Franky Perez- Interview

Franky Perez

A day in the life of Franky Perez.

How’s life?

I’ve been on the road for three weeks and have two more weeks.

What has the reception been like?

Well I’m on the conference room circuit I guess you could say. I’m playing for station managers and the like. The response has been amazing. I got on the air in Chicago today and got a lot of great feedback.

I didn’t have a bio before and I found a story on you from the Las Vegas Weekly that was printed in 2000. It was a pretty good story, but it was surprising to read at that time you just signed with Lava and right now in 2003 the album is just coming out. What have you been doing for the last two and a half years?

It has been two years of development. I’ve had a lot of support to work on this record. I produced the record. I’ve been in the studio for the past eight months. I’ve been writing and ended up writing forty-three songs in the studio and out of that we picked seventeen for the album. It’s been a very productive time.

Now are you solo or a group?

I’ve actually been with the same group of guys for the last four years. The name that we have settled on is Franky Perez and the Highway Saints. A couple of the guys I grew up with. I hired a guy I met in Jersey. I signed as a solo artist but I have myself a band.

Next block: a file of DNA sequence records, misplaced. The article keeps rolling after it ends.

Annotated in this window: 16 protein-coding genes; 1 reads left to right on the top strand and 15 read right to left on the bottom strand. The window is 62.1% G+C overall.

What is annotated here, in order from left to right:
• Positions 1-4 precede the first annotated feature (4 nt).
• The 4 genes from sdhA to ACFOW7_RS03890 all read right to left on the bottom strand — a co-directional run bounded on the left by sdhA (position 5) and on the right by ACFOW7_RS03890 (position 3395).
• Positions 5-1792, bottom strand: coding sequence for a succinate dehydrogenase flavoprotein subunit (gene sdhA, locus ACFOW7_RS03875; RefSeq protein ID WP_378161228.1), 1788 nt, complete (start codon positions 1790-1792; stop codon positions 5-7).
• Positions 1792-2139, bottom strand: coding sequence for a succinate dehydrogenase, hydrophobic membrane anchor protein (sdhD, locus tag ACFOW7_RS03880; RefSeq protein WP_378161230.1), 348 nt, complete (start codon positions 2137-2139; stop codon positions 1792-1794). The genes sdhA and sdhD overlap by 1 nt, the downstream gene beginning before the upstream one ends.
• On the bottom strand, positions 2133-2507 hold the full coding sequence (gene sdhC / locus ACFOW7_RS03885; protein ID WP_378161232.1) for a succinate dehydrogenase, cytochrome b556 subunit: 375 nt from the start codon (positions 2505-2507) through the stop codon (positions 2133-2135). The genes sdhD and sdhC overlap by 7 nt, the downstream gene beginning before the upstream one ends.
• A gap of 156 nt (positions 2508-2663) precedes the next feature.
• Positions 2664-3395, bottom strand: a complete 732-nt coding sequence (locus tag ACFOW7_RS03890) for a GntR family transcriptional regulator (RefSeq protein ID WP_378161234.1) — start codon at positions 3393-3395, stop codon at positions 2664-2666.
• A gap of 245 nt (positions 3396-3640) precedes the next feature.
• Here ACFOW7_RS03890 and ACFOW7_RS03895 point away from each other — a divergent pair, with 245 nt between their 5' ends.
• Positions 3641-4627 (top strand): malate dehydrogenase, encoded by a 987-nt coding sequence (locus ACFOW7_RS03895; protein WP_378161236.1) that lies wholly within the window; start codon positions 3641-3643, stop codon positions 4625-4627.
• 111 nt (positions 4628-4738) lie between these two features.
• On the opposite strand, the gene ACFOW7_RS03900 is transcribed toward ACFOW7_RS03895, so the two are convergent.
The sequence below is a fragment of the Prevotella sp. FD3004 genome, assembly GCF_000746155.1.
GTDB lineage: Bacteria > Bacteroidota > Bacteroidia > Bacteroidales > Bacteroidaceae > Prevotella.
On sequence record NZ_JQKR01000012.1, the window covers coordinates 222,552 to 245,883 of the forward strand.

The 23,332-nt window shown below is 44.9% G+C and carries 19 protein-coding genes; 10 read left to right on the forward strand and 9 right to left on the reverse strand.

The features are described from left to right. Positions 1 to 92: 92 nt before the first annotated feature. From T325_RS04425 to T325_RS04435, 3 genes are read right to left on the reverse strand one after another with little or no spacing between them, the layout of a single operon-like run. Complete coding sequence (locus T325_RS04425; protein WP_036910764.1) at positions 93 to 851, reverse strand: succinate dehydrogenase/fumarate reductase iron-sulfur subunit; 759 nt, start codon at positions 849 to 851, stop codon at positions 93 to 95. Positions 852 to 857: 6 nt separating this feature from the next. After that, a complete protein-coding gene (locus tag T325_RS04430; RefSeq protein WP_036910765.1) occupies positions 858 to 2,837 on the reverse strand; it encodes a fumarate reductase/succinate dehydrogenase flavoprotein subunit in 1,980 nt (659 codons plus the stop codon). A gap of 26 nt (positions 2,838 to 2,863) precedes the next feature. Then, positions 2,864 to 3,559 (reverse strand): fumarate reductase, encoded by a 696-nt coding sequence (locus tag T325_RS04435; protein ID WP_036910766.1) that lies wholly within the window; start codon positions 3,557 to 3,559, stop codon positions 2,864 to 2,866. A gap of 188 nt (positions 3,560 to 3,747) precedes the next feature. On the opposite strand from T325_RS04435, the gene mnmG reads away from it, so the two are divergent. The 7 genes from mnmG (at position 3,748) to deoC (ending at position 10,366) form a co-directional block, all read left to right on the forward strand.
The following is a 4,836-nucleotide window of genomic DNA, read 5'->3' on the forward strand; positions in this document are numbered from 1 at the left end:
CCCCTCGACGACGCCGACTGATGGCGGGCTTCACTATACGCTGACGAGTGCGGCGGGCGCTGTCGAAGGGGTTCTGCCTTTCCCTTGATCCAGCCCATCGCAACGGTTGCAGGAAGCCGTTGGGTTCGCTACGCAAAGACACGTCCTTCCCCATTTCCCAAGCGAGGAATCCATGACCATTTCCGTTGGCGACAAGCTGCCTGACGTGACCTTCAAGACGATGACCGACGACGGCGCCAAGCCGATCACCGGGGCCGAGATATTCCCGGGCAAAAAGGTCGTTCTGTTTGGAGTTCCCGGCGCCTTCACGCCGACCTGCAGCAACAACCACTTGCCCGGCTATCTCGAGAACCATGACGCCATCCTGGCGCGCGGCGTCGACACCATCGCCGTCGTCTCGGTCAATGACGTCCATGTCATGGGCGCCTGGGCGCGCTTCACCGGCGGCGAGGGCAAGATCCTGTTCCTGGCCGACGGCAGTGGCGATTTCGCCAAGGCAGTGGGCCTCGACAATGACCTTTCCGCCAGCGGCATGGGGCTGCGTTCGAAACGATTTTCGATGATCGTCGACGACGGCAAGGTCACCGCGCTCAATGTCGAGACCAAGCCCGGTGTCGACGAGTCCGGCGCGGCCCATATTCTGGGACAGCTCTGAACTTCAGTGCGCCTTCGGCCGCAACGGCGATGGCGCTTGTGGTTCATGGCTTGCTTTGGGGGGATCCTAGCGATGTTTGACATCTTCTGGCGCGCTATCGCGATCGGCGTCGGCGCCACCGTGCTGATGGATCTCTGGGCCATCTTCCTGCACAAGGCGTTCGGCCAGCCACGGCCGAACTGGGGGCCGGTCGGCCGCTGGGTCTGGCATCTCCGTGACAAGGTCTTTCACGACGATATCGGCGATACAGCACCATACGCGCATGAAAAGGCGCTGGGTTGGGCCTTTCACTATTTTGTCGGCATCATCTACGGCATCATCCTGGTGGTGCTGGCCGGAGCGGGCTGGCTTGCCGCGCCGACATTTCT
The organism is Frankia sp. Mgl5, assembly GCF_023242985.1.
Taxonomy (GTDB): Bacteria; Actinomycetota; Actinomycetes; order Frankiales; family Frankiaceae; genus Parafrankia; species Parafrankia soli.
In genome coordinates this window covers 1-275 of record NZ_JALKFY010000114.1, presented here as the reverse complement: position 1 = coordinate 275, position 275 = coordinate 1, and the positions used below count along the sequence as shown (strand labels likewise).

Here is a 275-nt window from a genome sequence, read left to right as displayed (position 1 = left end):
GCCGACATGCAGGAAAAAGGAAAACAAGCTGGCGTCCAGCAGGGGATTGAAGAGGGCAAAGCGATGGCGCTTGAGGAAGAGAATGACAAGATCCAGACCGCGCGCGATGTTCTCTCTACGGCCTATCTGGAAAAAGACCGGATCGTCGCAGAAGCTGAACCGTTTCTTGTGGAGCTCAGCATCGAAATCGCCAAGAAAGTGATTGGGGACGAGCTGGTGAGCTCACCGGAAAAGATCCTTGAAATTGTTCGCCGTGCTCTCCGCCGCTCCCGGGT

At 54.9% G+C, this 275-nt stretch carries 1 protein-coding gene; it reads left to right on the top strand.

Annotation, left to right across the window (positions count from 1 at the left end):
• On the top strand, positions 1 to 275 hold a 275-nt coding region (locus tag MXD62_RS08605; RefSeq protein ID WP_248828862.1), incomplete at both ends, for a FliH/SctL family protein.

You wrote a ton of songs up to the point before you were signed. How did you decide what to do with the past and merge it with the present?

Each song I write just pushes me to write a better song. The truth is I write everyday. The album is about my life and is a mirror of the last three years.

I was surprised you had seventeen songs on the record because that is usually something a hip-hop artist or punk band does. I know you had a reason behind that.

The album is titled Poor Man’s Son, but I call it the recession special, seventeen songs for seventeen bucks. (We both laugh)

The one song that I really liked was “Love, Soul, Rock ‘N’ Roll”.

I think it has a great crescendo. That song is very important to me because I got to write it with Chris Robinson from the Black Crowes. I got to spend a couple days with him and we became friends. He plays guitar on the track and co-wrote the song with me.

Speaking of people you admire, who influenced you?

I can’t say just one. My parents exiled to the U.S. from Cuba. So I grew up on a lot of Latin music. My old man bought three stacks of records from our neighbors who were moving out. So they got rid of their kid’s records and within that collection it became the soundtrack of my life. It ranged from country, Springsteen to Glen Cambell, Elvis to Creedence. My dad used to wake me up everyone morning to music in my house. James Brown became my alarm clock.

Do you take comparisons in a bad way?

I have been compared already and people need to compare you to something. Unless I get compared to something bad, but if I get compared to someone like Springsteen it’s not a bad thing. Springsteen was compared to Dylan so it’s not too bad.